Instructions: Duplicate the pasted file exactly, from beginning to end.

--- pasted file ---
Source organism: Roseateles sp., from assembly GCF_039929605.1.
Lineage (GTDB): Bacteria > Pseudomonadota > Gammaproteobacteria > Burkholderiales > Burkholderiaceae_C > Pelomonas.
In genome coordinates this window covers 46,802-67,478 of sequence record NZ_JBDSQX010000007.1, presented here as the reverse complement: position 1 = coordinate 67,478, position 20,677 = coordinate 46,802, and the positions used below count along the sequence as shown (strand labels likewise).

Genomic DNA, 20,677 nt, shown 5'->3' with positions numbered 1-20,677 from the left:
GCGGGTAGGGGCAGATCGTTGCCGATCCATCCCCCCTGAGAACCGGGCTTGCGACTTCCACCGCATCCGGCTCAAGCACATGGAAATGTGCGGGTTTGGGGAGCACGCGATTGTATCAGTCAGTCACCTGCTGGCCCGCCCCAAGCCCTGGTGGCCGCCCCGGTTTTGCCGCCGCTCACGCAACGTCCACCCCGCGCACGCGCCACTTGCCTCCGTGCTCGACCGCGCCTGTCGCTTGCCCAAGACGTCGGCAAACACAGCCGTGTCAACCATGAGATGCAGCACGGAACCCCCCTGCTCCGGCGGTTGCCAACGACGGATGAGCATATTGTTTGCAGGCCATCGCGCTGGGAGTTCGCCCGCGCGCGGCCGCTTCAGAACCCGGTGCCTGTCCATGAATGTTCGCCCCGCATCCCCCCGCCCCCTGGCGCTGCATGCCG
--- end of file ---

Source organism: Roseateles sp., from assembly GCF_039929605.1.
Lineage (GTDB): Bacteria > Pseudomonadota > Gammaproteobacteria > Burkholderiales > Burkholderiaceae_C > Pelomonas.
In genome coordinates this window covers 46,802-67,478 of sequence record NZ_JBDSQX010000007.1, presented here as the reverse complement: position 1 = coordinate 67,478, position 20,677 = coordinate 46,802, and the positions used below count along the sequence as shown (strand labels likewise).

Genomic DNA, 20,677 nt, shown 5'->3' with positions numbered 1-20,677 from the left:
GCGGGTAGGGGCAGATCGTTGCCGATCCATCCCCCCTGAGAACCGGGCTTGCGACTTCCACCGCATCCGGCTCAAGCACATGGAAATGTGCGGGTTTGGGGAGCACGCGATTGTATCAGTCAGTCACCTGCTGGCCCGCCCCAAGCCCTGGTGGCCGCCCCGGTTTTGCCGCCGCTCACGCAACGTCCACCCCGCGCACGCGCCACTTGCCTCCGTGCTCGACCGCGCCTGTCGCTTGCCCAAGACGTCGGCAAACACAGCCGTGTCAACCATGAGATGCAGCACGGAACCCCCCTGCTCCGGCGGTTGCCAACGACGGATGAGCATATTGTTTGCAGGCCATCGCGCTGGGAGTTCGCCCGCGCGCGGCCGCTTCAGAACCCGGTGCCTGTCCATGAATGTTCGCCCCGCATCCCCCCGCCCCCTGGCGCTGCATGCCG